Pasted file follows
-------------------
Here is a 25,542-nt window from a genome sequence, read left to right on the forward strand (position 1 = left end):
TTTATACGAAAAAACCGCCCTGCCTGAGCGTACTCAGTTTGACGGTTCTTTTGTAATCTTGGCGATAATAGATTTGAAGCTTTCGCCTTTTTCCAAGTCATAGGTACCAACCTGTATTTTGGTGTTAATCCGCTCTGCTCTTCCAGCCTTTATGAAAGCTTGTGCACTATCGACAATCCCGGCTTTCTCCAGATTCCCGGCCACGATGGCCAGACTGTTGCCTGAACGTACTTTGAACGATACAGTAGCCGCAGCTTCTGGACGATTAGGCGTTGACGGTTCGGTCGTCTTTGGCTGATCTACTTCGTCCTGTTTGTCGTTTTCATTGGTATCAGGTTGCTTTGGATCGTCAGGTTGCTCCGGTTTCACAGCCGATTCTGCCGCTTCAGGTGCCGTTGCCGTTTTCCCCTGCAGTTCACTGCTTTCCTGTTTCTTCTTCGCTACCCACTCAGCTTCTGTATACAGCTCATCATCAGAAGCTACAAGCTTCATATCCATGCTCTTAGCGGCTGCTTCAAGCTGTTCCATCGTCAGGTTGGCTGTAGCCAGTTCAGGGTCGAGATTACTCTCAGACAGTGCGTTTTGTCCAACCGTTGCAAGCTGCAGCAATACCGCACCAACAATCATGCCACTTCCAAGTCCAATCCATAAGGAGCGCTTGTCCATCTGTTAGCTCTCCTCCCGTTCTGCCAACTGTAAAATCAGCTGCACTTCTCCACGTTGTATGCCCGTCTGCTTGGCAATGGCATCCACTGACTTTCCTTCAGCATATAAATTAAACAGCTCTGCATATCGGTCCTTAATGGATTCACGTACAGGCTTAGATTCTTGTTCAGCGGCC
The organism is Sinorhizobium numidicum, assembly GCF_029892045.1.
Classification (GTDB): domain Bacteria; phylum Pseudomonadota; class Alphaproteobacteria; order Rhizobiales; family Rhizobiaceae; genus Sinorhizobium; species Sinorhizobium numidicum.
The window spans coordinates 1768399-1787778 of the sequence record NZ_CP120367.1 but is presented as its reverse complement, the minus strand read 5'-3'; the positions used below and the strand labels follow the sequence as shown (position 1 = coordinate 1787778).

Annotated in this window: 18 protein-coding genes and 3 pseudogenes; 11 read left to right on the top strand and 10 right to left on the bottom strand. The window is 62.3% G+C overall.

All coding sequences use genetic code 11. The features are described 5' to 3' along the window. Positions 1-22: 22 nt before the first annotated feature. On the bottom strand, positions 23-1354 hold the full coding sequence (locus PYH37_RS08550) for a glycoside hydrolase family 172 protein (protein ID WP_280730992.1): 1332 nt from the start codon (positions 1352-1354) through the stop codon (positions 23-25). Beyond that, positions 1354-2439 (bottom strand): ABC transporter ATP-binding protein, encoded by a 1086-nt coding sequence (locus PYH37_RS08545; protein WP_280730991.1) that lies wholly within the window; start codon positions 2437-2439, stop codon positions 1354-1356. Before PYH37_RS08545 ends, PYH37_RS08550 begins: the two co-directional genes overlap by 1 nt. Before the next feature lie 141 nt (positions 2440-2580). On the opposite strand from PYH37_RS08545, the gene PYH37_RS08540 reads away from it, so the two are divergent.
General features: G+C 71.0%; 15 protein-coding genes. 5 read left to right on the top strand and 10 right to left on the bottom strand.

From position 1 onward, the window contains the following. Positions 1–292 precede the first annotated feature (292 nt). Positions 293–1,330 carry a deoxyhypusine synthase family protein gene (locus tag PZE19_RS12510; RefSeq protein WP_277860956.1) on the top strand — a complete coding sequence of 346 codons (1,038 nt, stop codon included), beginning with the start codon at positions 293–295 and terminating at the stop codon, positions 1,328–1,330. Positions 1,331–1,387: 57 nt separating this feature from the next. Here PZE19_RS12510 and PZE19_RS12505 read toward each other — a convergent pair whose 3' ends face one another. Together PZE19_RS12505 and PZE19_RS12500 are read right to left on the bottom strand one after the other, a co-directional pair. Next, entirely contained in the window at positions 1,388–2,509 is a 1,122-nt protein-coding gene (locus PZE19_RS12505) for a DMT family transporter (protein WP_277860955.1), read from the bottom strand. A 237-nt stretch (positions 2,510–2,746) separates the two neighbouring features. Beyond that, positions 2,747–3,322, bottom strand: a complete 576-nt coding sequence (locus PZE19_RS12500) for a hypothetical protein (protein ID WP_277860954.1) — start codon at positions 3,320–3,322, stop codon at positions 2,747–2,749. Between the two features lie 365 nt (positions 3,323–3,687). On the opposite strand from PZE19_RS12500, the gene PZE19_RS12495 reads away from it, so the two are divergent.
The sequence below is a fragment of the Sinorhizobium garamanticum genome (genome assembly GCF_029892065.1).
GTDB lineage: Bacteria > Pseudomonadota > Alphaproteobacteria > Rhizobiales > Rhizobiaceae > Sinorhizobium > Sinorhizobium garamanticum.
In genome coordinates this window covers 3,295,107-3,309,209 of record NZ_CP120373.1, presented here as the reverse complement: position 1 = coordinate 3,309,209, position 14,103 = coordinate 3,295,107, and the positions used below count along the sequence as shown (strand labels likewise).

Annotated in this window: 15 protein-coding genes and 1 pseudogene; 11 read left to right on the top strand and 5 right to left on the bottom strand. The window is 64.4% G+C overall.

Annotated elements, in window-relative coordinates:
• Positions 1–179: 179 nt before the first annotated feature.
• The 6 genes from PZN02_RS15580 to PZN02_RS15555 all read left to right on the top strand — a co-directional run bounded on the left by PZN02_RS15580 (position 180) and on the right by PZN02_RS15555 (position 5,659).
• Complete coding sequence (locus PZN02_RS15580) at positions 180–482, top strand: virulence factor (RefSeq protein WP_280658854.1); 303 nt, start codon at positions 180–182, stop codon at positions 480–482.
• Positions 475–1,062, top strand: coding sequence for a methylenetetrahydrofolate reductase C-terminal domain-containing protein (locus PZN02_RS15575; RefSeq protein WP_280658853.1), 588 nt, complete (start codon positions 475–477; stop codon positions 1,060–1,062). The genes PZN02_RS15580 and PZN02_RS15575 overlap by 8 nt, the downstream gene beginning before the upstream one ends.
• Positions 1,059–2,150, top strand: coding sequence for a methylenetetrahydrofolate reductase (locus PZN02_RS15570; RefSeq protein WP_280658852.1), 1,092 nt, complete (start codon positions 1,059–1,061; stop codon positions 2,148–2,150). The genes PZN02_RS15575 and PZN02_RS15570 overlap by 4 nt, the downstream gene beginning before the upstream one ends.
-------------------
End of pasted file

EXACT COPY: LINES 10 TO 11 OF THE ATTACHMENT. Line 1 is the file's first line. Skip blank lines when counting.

The sequence below is a fragment of the Sinorhizobium garamanticum genome (genome assembly GCF_029892065.1).
GTDB lineage: Bacteria > Pseudomonadota > Alphaproteobacteria > Rhizobiales > Rhizobiaceae > Sinorhizobium > Sinorhizobium garamanticum.